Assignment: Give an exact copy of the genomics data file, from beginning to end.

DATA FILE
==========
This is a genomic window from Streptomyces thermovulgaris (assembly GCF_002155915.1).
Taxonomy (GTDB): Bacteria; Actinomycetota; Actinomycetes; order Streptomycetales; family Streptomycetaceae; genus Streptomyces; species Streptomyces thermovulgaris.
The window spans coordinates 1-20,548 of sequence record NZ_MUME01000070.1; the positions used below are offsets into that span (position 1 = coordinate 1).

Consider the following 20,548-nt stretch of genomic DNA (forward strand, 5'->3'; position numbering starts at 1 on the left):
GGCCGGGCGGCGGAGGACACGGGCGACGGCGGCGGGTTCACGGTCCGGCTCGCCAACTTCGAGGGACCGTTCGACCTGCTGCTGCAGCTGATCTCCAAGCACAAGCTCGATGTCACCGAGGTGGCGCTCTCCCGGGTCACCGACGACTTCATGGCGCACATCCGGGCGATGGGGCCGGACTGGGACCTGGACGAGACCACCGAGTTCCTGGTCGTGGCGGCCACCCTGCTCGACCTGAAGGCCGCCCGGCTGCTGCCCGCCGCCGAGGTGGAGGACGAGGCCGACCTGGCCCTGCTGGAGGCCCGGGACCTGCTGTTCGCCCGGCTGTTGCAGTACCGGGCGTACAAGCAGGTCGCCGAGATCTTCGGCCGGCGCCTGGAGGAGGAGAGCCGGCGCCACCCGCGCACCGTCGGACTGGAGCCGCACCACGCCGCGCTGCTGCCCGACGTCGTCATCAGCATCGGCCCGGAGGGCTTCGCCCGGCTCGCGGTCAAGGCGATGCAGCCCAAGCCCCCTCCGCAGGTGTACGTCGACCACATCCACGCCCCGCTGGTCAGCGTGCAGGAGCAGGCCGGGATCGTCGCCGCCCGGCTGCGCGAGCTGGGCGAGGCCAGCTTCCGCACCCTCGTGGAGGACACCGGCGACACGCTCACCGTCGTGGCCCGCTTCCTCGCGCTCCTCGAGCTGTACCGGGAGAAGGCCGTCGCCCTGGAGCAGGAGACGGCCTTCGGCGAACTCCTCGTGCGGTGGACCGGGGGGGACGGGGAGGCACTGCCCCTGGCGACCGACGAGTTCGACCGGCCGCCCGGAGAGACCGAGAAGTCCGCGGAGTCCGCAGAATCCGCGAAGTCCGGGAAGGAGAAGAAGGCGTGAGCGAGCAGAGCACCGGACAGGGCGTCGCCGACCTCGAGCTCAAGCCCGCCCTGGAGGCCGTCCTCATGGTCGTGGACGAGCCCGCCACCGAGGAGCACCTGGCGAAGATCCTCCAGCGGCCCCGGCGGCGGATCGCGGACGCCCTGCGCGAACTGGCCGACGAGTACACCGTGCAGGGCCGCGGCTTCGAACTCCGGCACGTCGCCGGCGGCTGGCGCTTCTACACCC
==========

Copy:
This is a genomic window from Streptomyces thermovulgaris (assembly GCF_002155915.1).
Taxonomy (GTDB): Bacteria; Actinomycetota; Actinomycetes; order Streptomycetales; family Streptomycetaceae; genus Streptomyces; species Streptomyces thermovulgaris.
The window spans coordinates 1-20,548 of sequence record NZ_MUME01000070.1; the positions used below are offsets into that span (position 1 = coordinate 1).

Consider the following 20,548-nt stretch of genomic DNA (forward strand, 5'->3'; position numbering starts at 1 on the left):
GGCCGGGCGGCGGAGGACACGGGCGACGGCGGCGGGTTCACGGTCCGGCTCGCCAACTTCGAGGGACCGTTCGACCTGCTGCTGCAGCTGATCTCCAAGCACAAGCTCGATGTCACCGAGGTGGCGCTCTCCCGGGTCACCGACGACTTCATGGCGCACATCCGGGCGATGGGGCCGGACTGGGACCTGGACGAGACCACCGAGTTCCTGGTCGTGGCGGCCACCCTGCTCGACCTGAAGGCCGCCCGGCTGCTGCCCGCCGCCGAGGTGGAGGACGAGGCCGACCTGGCCCTGCTGGAGGCCCGGGACCTGCTGTTCGCCCGGCTGTTGCAGTACCGGGCGTACAAGCAGGTCGCCGAGATCTTCGGCCGGCGCCTGGAGGAGGAGAGCCGGCGCCACCCGCGCACCGTCGGACTGGAGCCGCACCACGCCGCGCTGCTGCCCGACGTCGTCATCAGCATCGGCCCGGAGGGCTTCGCCCGGCTCGCGGTCAAGGCGATGCAGCCCAAGCCCCCTCCGCAGGTGTACGTCGACCACATCCACGCCCCGCTGGTCAGCGTGCAGGAGCAGGCCGGGATCGTCGCCGCCCGGCTGCGCGAGCTGGGCGAGGCCAGCTTCCGCACCCTCGTGGAGGACACCGGCGACACGCTCACCGTCGTGGCCCGCTTCCTCGCGCTCCTCGAGCTGTACCGGGAGAAGGCCGTCGCCCTGGAGCAGGAGACGGCCTTCGGCGAACTCCTCGTGCGGTGGACCGGGGGGGACGGGGAGGCACTGCCCCTGGCGACCGACGAGTTCGACCGGCCGCCCGGAGAGACCGAGAAGTCCGCGGAGTCCGCAGAATCCGCGAAGTCCGGGAAGGAGAAGAAGGCGTGAGCGAGCAGAGCACCGGACAGGGCGTCGCCGACCTCGAGCTCAAGCCCGCCCTGGAGGCCGTCCTCATGGTCGTGGACGAGCCCGCCACCGAGGAGCACCTGGCGAAGATCCTCCAGCGGCCCCGGCGGCGGATCGCGGACGCCCTGCGCGAACTGGCCGACGAGTACACCGTGCAGGGCCGCGGCTTCGAACTCCGGCACGTCGCCGGCGGCTGGCGCTTCTACACCC